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Concrete Tables, Floors, and Sinks Are Perfect Ingredients for a Pizza ParlorProject submitted by Stan Squires, Table Mountain Creative Concrete, Golden, Colo.
The unadorned concrete floors and tables in Parry’s Pizza Parlor & Bar are just right for the low-key, casual surroundings. The floors were simply ground and sealed, leaving the existing cracks still visible.
Another view of the dining area, showing the concrete tables with their attractive exposed-aggregate finish protected by a water-based stain-resistant sealer.
The 35-foot-long concrete bartop at Parry’s was given a polished, exposed-aggregate finish to match the dining tables and sealed with two coats of clear polyaspartic sealer.
The bar as it was being finished.
The bar before the pour, with rebar and ladder wire installed.
A close-up of the dining room floor after grinding, showing some of the light aggregate exposure.
This large concrete corner table is 4 feet 6 inches long, 38 inches wide and rests on five steel pipe legs. Templates were made for all the booth tables to ensure a perfect fit.
The large trough-style concrete sink in each restroom has double faucets and a single drain hole. The sinks were mounted with 4- by 4-inch angle iron, lag-bolted to the walls on three sides.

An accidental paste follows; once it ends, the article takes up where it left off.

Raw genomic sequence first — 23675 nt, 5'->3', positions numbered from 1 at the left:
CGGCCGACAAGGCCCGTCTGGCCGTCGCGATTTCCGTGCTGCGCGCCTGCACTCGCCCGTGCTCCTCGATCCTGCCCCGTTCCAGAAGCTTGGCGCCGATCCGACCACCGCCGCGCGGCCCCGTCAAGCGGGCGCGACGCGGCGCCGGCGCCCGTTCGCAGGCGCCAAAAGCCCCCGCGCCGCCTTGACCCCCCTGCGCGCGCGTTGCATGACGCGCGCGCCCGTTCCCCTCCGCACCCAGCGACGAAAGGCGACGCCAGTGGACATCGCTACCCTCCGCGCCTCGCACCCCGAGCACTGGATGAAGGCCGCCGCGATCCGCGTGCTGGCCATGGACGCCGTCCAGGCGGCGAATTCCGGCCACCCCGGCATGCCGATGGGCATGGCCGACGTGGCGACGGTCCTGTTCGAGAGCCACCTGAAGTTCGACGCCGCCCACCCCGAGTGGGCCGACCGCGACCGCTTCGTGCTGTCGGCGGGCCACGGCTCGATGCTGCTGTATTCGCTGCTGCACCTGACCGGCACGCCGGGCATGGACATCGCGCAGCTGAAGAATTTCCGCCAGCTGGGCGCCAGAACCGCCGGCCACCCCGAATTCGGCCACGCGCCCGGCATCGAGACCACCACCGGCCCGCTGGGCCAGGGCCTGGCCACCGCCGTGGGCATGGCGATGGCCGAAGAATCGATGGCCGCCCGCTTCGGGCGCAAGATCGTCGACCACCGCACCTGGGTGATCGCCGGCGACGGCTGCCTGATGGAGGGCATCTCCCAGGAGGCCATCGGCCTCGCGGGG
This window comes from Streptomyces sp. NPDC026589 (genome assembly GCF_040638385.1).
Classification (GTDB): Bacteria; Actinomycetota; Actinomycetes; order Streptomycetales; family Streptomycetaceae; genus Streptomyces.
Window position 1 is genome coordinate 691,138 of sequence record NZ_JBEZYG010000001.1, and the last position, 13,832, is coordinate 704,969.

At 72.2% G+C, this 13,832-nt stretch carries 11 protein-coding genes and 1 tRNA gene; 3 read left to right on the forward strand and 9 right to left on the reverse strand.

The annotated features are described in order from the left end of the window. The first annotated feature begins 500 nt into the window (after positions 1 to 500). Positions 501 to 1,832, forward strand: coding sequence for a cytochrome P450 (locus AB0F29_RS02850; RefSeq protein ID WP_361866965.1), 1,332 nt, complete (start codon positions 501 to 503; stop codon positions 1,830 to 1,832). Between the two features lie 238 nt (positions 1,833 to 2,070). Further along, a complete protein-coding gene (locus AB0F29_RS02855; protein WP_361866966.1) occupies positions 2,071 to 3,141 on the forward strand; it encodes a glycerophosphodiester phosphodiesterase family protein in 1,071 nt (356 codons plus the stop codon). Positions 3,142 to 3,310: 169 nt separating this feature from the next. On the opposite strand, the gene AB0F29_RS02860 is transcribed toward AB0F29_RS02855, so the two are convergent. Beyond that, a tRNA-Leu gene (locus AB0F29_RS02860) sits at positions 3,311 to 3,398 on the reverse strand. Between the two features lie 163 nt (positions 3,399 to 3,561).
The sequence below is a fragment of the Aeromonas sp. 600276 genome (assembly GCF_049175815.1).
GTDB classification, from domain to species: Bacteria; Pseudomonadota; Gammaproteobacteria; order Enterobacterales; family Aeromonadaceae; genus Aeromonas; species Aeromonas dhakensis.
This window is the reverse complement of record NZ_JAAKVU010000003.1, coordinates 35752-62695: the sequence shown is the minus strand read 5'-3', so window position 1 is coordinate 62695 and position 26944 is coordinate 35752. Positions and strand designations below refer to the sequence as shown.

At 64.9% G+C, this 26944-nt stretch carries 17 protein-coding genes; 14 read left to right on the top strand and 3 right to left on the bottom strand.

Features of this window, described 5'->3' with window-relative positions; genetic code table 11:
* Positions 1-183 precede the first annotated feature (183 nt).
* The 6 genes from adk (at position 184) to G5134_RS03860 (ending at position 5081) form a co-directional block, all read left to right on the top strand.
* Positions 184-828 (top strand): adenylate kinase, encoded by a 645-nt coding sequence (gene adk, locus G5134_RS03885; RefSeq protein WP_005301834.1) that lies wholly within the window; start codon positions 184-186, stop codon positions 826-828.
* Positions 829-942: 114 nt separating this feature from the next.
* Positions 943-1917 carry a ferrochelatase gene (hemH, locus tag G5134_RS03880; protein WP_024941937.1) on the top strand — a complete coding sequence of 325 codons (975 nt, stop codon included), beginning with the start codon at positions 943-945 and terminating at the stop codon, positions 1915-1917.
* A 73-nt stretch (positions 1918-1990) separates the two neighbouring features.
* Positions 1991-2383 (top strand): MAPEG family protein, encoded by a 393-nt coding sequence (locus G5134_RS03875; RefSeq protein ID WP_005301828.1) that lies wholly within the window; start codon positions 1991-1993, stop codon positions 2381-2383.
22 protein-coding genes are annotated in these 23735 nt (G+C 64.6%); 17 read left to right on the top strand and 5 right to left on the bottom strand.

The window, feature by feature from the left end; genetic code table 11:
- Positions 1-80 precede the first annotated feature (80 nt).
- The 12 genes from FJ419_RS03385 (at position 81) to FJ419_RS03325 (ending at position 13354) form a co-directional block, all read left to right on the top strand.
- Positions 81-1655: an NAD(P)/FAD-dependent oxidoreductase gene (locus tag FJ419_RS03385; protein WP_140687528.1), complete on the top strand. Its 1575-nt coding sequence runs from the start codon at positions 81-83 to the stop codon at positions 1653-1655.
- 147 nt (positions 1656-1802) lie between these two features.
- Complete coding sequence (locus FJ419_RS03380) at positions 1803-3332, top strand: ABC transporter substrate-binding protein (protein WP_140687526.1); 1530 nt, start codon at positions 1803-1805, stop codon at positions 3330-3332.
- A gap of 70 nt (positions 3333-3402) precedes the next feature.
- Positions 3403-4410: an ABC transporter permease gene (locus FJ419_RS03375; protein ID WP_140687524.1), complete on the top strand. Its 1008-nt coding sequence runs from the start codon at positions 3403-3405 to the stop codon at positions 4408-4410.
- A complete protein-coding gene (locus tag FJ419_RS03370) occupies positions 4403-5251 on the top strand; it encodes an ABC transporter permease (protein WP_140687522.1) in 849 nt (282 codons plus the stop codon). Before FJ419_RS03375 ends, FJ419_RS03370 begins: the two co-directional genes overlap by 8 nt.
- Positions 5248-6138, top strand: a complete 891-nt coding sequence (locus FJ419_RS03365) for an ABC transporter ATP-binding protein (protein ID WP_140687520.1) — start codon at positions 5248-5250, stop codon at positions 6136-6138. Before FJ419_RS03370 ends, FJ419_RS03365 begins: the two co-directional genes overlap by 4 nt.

The floor in the kitchen has a polyaspartic coating that stands up to food spills and is easy to clean.
Parry’s Pizzeria & Bar in Highlands Ranch, Colo., is the go-to spot for anyone in need of a fix of New York style pizza, washed down with a tall glass of craft beer. “If you ask people if they know where Parry’s Pizza is, many will know right away,” says Stan Squires of Table Mountain Creative Concrete, who recently transformed the interior of the pizzeria - the third Parry’s to open in the area - to reflect the rustic, industrial look the owner wants for his establishments, not only to give them a casual vibe, but also for practicality.
“The owner chose concrete as he believes it has an Old World industrial look that is easy to maintain and gives his clientele a comfortable at-home feel that can’t be done with other types of material,” says Squires. To go along with the facility’s rough-finish brick walls and partitions, the owner wanted a simple unadorned concrete floor throughout, one that would be slip resistant, food safe, mold resistant, and easy to maintain, especially in the kitchen and cooler areas where grease, beer and food spills are inevitable. In addition to refinishing the concrete floors in the restaurant, TMCC was also asked to build 28 concrete tabletops for the dining room, a concrete countertop for the bar area, and two large trough sinks for the restrooms, all left a natural gray.